The Cinema Effect
Author: Sean Cubitt
Publisher: Cambridge, MA: MIT Press, 2005
Review Published: February 2007
In The Cinema Effect, Sean Cubitt is concerned about what the cinema does, about its effect. According to Cubitt, if the cinema fails to trigger any effect at all, it doesn't do anything, and therefore it has no reason to be. He argues that its mysterious ensemble of images, moving images, and images and sounds does something, something significant, and its first effect is to exist. Its existence is not easy and its effect has somehow direct or indirect links to reality. However, even riveting films fail to depict reality in a convincing way. As the author points out with the Titanic caase study, special effects contributed to accentuate this phenomenon. This is the problem of the object of cinema, and as the book concludes, "if beyond the dimensionless plenum of the commodity there is to be a cinema effect, it will arrive as an art of time, the struggle to construct what no one ever lost: the future" (365).
Following the guidelines of the French film theorist Jacques Aumon, Cubitt's analysis of cinema focuses of relationships between the cinema and its environment; he takes into consideration the changes that this relationship brings to light instead of looking at the filmic objects. As Cubitt notes: "Our task here is to take Aumon's suggestion, and to work at a moment prior to the constitution of either the model or the represented given" (5). This is an approach that goes beyond normative criticism. He is intrigued by the origin of the cinematic movement, by how a moving image that is constructed from a number of constituent images can be an image. As the author asserts, the moving image is the most ancient of the arts and, at the same time, the most modern. Cinematic movement brings the question of temporality, the question of when is the object of cinema, and when is the moving image. Since the prehistory dancers, sculptures and rock paintings aimed to enchant audiences with the effect of moving images. The cinema has industrialized the effect that moving images have on the audience. As Cubitt notes: "The magic of cinema, the cinema as special effect, arises from this intertwining of relations of movement, scale, distance, and repetition, from this ancient history of time. But there is also the modernity of cinema to consider, the specificities of time in the age of capital and globalization" (6). Modern automation, technological advances and mechanized measurement of time have determined the naissance of the cinema and fostered its gradual transformation into a commodity, in the way it increasingly became spectacle.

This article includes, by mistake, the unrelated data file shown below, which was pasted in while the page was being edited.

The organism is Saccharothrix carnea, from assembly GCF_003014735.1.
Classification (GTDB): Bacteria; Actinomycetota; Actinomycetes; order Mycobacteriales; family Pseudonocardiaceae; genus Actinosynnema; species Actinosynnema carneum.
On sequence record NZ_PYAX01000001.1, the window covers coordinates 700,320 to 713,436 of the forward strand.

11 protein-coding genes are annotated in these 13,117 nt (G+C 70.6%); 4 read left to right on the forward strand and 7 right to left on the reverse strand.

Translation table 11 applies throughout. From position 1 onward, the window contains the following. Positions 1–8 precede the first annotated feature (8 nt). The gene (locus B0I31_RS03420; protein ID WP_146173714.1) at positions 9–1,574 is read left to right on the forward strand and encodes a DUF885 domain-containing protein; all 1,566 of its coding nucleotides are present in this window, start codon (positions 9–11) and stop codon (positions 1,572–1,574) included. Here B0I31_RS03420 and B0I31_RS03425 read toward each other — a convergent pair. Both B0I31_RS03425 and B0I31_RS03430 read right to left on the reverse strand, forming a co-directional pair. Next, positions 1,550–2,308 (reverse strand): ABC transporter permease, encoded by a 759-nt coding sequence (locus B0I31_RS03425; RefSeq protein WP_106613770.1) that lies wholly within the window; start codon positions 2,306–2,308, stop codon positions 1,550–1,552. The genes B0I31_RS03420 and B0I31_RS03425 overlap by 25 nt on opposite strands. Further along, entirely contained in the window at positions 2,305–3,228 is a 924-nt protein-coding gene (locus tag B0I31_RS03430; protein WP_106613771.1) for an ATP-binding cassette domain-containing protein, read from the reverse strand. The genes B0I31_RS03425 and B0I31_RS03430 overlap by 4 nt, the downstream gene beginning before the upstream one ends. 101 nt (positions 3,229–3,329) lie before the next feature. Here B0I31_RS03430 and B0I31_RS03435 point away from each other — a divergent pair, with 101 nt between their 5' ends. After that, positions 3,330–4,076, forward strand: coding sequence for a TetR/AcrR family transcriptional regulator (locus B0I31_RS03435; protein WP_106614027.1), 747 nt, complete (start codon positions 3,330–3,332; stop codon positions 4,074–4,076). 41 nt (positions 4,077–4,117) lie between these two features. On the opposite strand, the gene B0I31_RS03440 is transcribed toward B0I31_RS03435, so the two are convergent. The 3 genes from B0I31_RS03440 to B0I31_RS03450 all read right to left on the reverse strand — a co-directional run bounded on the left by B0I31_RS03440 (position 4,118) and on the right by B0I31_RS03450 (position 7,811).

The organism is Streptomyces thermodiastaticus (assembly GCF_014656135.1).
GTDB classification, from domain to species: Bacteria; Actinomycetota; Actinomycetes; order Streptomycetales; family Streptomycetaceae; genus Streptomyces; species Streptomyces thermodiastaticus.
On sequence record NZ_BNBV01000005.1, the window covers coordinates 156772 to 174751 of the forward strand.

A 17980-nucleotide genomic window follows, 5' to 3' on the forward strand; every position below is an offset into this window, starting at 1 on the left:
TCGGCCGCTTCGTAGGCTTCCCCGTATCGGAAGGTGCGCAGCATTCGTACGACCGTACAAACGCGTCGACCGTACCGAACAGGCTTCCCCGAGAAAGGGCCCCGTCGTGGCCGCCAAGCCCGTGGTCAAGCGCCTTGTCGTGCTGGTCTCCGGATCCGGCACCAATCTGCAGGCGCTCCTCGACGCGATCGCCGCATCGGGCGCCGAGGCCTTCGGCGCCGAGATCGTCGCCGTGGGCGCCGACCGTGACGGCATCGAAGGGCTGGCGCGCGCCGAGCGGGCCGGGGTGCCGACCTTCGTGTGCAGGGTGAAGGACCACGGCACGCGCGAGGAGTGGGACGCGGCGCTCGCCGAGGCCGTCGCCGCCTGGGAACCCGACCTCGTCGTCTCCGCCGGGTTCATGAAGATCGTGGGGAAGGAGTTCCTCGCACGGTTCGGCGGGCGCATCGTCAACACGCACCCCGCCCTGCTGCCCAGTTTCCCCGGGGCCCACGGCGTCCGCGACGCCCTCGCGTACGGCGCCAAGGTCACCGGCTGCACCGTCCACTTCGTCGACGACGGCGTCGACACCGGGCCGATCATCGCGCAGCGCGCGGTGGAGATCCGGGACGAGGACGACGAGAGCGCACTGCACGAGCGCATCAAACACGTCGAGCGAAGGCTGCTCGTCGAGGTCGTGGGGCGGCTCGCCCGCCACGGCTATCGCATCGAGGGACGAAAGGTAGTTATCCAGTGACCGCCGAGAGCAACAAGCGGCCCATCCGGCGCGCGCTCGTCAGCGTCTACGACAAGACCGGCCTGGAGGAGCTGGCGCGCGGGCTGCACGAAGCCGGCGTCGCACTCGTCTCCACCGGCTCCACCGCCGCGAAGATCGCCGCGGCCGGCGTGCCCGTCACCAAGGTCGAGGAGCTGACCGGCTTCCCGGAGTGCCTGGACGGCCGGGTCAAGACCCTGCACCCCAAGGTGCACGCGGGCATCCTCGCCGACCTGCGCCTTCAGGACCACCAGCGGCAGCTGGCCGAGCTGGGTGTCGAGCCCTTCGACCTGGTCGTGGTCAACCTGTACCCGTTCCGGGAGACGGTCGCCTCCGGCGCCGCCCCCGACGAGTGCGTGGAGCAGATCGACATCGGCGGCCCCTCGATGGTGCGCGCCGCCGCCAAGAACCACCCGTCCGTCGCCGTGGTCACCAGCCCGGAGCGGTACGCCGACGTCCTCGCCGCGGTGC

The Cinema Effect is a comprehensive, timely and accurate study of the so-called Seventh Art since Lumière's works in the XIX Century till the last releases at the beginning of the XX century. Cubitt explores from a socio-cultural point of view, the evolution of this media in different areas such as Europe, India, China, Japan, Russia, and the US, proving the reciprocal relationships between them. At the same time, he evidences the reciprocal influence between the cinema and its context -- that is, the socio-cultural, artistic, technological, economic, religious, political, and philosophical elements.